1. Not finding help here? Sign up for a free 30min tutor trial with Chegg Tutors
    Dismiss Notice
Dismiss Notice
Join Physics Forums Today!
The friendliest, high quality science and math community on the planet! Everyone who loves science is here!

Find, using complex contour integrals, the function f(x)...

  1. May 15, 2016 #1
    1. The problem statement, all variables and given/known data
    whose Fourier transform is f~(p) = 1/(a2 + p2)

    2. Relevant equations
    f(x) = 1/√2π ∫-∞ eipx f~(p)


    3. The attempt at a solution
    First of all I let f(z) = eixz/(z2 + a2)
    and γ = γ1 + γ2
    with the ϒ's parametrised by:

    γ1 : {z=t, -R<t<R}
    γ2 : {z=Reit, 0<t<π}
    (So a semicircle of radius R)

    In this contour the only pole that lies inside is the z= +ia
    so using Cauchy's residue theorem:
    ϒf(z)dz = 2πi (Res(f, z=ia))
    I found the residue of z=ia to be Rez(f,z=ia)= -i e-ax/2a
    So ∫ϒf(z)dz= π e-ax/a

    And I have something in my notes about the fact you have to check that the integral of f(z) on γ2 goes to zero as R goes to infinity, which I vaguely understand because we actually want the integral from -∞ to +∞.
    So the checks I have in my notes are:
    Suppose γ has length L and on γ |f(z)|<M
    Then |∫γf(z)dz|≤M⋅L
    With γ ≡ {z=γ(t), a≤t≤b}
    L = ∫abdt|γ'(t)|
    On γ2: |z| =R
    Using ||a|-|b|| ≤ |a+b| ≤ |a|+|b|
    R2-a2 ≤ |z2+a2| ≤ R2+a2
    So 1/R2-a2 ≥ 1|z2+a2| ≥ 1R2+a2
    Therefore |∫γ2f(z)dz|≤πR/(R2-a2)
    So ∫γ2f(z)dz → 0 as R → ∞
    as you have |∫γ2 f(z)dz| ≤ e-Rxsin(t)/(R2 - a2)

    and if x ≥0 the exponent is, at most, equal to 1, but if x<0, it blows up and we need a different contour for x<0.

    Let γ = γ1 + γ3
    with ϒ3 : {z=Reit, π<t<2π}

    so a semicircle in the negative part, and this time it's a clockwise contour so Cauchy's residue must carry a minus sign on the right hand side.

    So doing everything as before I found ∫ϒ = πeax/a

    But I'm having trouble with the checks, I found that the inequality for the modulus of the integral over ϒ3 comes out the same? So effectively it still blows up?

    But I know this is the right answer I just can't follow through with the checks.

    I appreciate this is quite long, but a lot of it is just background to set the scene, and I think I just have a lack of understanding of the checks and just know the procedure.

    Thanks in advance
     
  2. jcsd
  3. May 15, 2016 #2

    vela

    User Avatar
    Staff Emeritus
    Science Advisor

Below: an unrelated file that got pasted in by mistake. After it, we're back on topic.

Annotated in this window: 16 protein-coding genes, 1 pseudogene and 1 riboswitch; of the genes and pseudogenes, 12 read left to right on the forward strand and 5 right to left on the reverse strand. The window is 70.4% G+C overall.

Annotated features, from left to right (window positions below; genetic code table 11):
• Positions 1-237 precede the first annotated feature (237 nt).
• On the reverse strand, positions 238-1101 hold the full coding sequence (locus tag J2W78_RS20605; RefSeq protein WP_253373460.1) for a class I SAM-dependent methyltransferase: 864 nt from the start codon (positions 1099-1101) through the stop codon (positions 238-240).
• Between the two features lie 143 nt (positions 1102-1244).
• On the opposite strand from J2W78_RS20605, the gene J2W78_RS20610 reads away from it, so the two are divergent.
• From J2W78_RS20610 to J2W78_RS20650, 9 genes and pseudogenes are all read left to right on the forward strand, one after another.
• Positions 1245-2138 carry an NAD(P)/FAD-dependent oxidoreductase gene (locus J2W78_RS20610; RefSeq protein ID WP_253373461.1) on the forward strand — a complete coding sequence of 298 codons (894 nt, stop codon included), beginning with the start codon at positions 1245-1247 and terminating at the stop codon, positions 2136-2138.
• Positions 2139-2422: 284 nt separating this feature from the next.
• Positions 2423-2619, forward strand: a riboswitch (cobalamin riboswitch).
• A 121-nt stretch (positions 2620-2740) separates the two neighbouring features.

Homework Helper
    Education Advisor

    Looks like your notes have some mistakes. Assume ##R>a## since you're going to make the circle big in th end. You showed ##\left\lvert \frac{1}{z^2+a^2} \right\rvert \le \left\lvert \frac{1}{R^2-a^2} \right\rvert##, so you can say
    $$\left\lvert \frac{e^{izx}}{z^2+a^2} \right\rvert \le \left\lvert \frac{e^{izx}}{R^2-a^2} \right\rvert.$$ On the semicircle, you have ##z=R\cos\theta + iR\sin\theta##, so ##\lvert e^{izx} \rvert = \lvert e^{ixR\cos\theta}e^{-xR\sin\theta} \rvert = e^{-xR\sin\theta}##. Hence, an upper bound on the integrand is ##M = \frac{e^{-xR\sin\theta}}{R^2-a^2}##. With ##L=\pi R##, you get
    $$\left\lvert \int_{\gamma_2} \frac{e^{izx}}{z^2+a^2} \right\rvert \le \frac{\pi R e^{-xR\sin\theta}}{R^2-a^2}$$ where ##0<\theta<\pi##.

    Consider the exponential. What combinations of ##\theta## and ##x## cause it to go to 0 in the limit ##R \to \infty##?
     
  4. May 15, 2016 #3
    The only thing I can think of at the moment is if θ is -θ then the sin(-θ)= -sin(θ) so we'll have the extra minus sign and for x<0 this works? but I'm not sure how to word it and/or if that's right?
    Thank you for taking the time to help by the way, greatly appreciated :)!
     
  5. May 15, 2016 #4

    vela

    User Avatar
    Staff Emeritus
    Science Advisor
    Homework Helper
    Education Advisor

    I think you have it. If ##x>0##, you need ##\sin\theta>0## to make the sign of the exponent negative. That's why you close the contour in the upper half plane. If ##x<0##…
     
Know someone interested in this topic? Share this thread via Reddit, Google+, Twitter, or Facebook

Have something to add?
Draft saved Draft deleted



Similar Discussions: Find, using complex contour integrals, the function f(x)...
  1. Finding y=f(x) (Replies: 4)

Loading...